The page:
Prior to accepting Defendant's guilty plea, we conducted a plea colloquy pursuant to Federal Rule of Criminal Procedure 11, which provides as follows:

(b)(1) Before the court accepts a plea of guilty or nolo contendere, the defendant may be placed under oath, and the court must address the defendant personally in open court. During this address, the court must inform the defendant of, and determine that the defendant understands...

(N) the terms of any plea-agreement provision waiving the right to appeal or to collaterally attack the sentence.

Fed. R. Crim. P. 11(b)(1); see also Gwinnett, 483 F.3d at 204. During the plea colloquy, we confirmed that Defendant had either read the Guilty Plea Agreement or had it read to him, and had discussed it completely with his attorney. (10/6/08 N.T. at 10.) We also confirmed that Defendant had signed the Guilty Plea Agreement. (Id.) We asked Defendant whether he had been threatened, coerced, or forced into pleading guilty; he answered that he had not. (Id. at 10, 31-32.) We also asked Defendant whether anyone had made any promises to him that were not contained in the Guilty Plea Agreement, to induce his change of plea. (Id. at 10.) He answered that no one had done so. (Id.) We asked Defendant if he wanted to ask or say anything to the Court. (Id. at 33.) Defendant's attorney, after checking with Defendant, answered that he did not. (Id.) We also conducted the following colloquy with Defendant with regard to the waiver:

THE COURT: Now, ordinarily, the only appeal that you would have from a guilty plea would be if I impose an illegal sentence or if there are any errors in this proceeding or the sentencing proceeding.... Do you understand that?

DEFENDANT: Yes.

THE COURT: You have, however, entered into a plea agreement which does contain an appellate waiver provision which is more narrow, generally allowing a defense appeal only where the Government appeals or the Court imposes a sentence in excess of the statutory maximum.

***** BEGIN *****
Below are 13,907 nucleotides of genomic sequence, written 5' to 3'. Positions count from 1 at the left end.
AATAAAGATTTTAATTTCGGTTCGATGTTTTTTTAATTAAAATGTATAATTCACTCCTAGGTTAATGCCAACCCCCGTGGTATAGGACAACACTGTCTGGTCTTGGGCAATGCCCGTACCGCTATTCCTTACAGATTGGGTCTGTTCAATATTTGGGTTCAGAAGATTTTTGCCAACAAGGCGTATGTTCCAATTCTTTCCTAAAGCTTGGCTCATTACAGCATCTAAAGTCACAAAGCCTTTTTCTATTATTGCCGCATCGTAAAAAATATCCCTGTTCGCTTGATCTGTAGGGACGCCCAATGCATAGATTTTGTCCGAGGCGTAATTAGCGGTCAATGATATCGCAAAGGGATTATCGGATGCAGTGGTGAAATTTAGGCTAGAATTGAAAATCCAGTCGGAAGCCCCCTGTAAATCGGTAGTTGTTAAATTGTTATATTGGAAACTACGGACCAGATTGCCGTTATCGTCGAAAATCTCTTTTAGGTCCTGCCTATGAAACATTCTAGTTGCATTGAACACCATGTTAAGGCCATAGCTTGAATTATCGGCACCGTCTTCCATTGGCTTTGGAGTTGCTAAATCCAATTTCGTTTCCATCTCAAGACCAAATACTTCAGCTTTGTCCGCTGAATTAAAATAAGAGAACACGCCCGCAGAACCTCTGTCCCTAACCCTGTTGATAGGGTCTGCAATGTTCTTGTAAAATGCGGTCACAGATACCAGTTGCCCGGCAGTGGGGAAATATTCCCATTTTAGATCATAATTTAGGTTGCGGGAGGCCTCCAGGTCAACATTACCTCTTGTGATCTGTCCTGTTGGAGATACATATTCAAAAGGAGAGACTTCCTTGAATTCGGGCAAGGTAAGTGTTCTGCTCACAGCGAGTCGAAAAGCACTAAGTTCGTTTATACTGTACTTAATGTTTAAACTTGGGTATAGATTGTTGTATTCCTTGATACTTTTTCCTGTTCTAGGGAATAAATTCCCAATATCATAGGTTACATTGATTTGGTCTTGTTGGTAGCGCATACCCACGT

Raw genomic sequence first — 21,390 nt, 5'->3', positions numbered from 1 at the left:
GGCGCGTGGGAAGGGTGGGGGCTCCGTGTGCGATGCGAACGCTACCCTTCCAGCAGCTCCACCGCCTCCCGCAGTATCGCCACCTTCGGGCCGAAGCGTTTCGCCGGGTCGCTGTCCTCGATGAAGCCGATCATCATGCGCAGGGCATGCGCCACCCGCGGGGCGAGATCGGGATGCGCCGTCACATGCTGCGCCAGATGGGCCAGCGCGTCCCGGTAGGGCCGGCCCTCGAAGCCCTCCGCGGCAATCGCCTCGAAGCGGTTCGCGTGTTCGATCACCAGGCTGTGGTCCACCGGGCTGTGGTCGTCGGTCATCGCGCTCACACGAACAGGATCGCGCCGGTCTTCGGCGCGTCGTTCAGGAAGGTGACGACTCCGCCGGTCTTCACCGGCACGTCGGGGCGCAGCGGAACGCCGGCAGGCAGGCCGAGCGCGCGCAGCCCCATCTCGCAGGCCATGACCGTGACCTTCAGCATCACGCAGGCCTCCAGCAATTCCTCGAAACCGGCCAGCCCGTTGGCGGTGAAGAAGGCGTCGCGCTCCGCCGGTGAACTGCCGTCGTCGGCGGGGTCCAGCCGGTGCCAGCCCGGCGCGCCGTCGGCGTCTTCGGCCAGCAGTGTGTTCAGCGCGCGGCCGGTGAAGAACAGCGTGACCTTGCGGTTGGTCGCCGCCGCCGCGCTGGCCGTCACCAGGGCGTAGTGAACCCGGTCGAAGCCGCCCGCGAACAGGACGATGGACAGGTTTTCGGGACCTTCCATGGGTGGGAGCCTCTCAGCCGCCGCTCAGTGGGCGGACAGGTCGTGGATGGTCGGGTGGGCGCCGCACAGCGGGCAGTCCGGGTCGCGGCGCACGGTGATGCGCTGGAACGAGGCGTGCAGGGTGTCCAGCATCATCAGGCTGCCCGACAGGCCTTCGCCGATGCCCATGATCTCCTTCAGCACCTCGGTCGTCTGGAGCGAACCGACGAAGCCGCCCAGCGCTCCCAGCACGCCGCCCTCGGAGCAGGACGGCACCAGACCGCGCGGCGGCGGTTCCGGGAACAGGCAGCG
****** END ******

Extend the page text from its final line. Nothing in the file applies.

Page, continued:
DEFENDANT: Yes.

THE COURT: Or in the event that the Court imposes an upward departure or variance from the advisory guideline range. That also is a limitation to your appellate rights, do you understand that?

DEFENDANT: Yes.

THE COURT: And have you discussed this provision that further limits your appellate rights and I'm talking about the provision that's in the plea agreement. Have you further discussed this provision with your lawyer, do you understand it?

DEFENDANT: Yes.

(Id. at 14-15.) Following our colloquy with Defendant, we found that Defendant was competent to plead; that his plea was voluntary and not the result of force, threats, or promises apart from the Guilty Plea Agreement; and that he understood the charges against him, his legal rights, and the maximum possible penalties he faced. (Id. at 34.)

There is evidence in the record of both the Guilty Plea Agreement and Defendant's change of plea colloquy, that he knowingly and voluntarily signed the waiver. Both the Guilty Plea Agreement and our colloquy with Defendant demonstrate that Defendant was fully informed of his rights, the Government's obligations, and the nature of the collateral waiver. Furthermore, Defendant indicated by both his execution of the Guilty Plea Agreement and his responses to our questions, that he had consulted with his attorney and understood the waiver. Therefore, we find that Defendant knowingly and voluntarily entered into the collateral attack waiver contained in the Guilty Plea Agreement.

B. Whether Enforcement of the Waiver Would Constitute a Miscarriage of Justice